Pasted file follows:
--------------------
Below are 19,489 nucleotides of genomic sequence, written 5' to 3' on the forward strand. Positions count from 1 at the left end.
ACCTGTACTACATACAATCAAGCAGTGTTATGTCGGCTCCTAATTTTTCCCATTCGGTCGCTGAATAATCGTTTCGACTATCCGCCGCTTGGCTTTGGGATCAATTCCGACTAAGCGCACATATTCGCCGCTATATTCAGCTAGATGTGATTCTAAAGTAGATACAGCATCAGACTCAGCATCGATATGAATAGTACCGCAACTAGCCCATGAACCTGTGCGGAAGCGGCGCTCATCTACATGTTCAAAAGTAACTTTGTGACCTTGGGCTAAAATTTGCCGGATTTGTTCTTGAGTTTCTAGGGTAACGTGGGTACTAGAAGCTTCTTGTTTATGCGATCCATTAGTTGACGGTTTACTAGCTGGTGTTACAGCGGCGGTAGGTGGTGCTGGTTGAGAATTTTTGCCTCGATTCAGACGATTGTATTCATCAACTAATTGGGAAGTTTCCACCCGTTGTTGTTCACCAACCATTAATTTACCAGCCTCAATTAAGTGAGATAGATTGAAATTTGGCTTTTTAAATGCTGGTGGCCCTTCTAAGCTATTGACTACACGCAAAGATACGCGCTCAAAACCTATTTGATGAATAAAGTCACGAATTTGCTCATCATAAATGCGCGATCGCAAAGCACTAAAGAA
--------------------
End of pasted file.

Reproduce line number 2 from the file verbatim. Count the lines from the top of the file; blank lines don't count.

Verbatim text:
ACCTGTACTACATACAATCAAGCAGTGTTATGTCGGCTCCTAATTTTTCCCATTCGGTCGCTGAATAATCGTTTCGACTATCCGCCGCTTGGCTTTGGGATCAATTCCGACTAAGCGCACATATTCGCCGCTATATTCAGCTAGATGTGATTCTAAAGTAGATACAGCATCAGACTCAGCATCGATATGAATAGTACCGCAACTAGCCCATGAACCTGTGCGGAAGCGGCGCTCATCTACATGTTCAAAAGTAACTTTGTGACCTTGGGCTAAAATTTGCCGGATTTGTTCTTGAGTTTCTAGGGTAACGTGGGTACTAGAAGCTTCTTGTTTATGCGATCCATTAGTTGACGGTTTACTAGCTGGTGTTACAGCGGCGGTAGGTGGTGCTGGTTGAGAATTTTTGCCTCGATTCAGACGATTGTATTCATCAACTAATTGGGAAGTTTCCACCCGTTGTTGTTCACCAACCATTAATTTACCAGCCTCAATTAAGTGAGATAGATTGAAATTTGGCTTTTTAAATGCTGGTGGCCCTTCTAAGCTATTGACTACACGCAAAGATACGCGCTCAAAACCTATTTGATGAATAAAGTCACGAATTTGCTCATCATAAATGCGCGATCGCAAAGCACTAAAGAA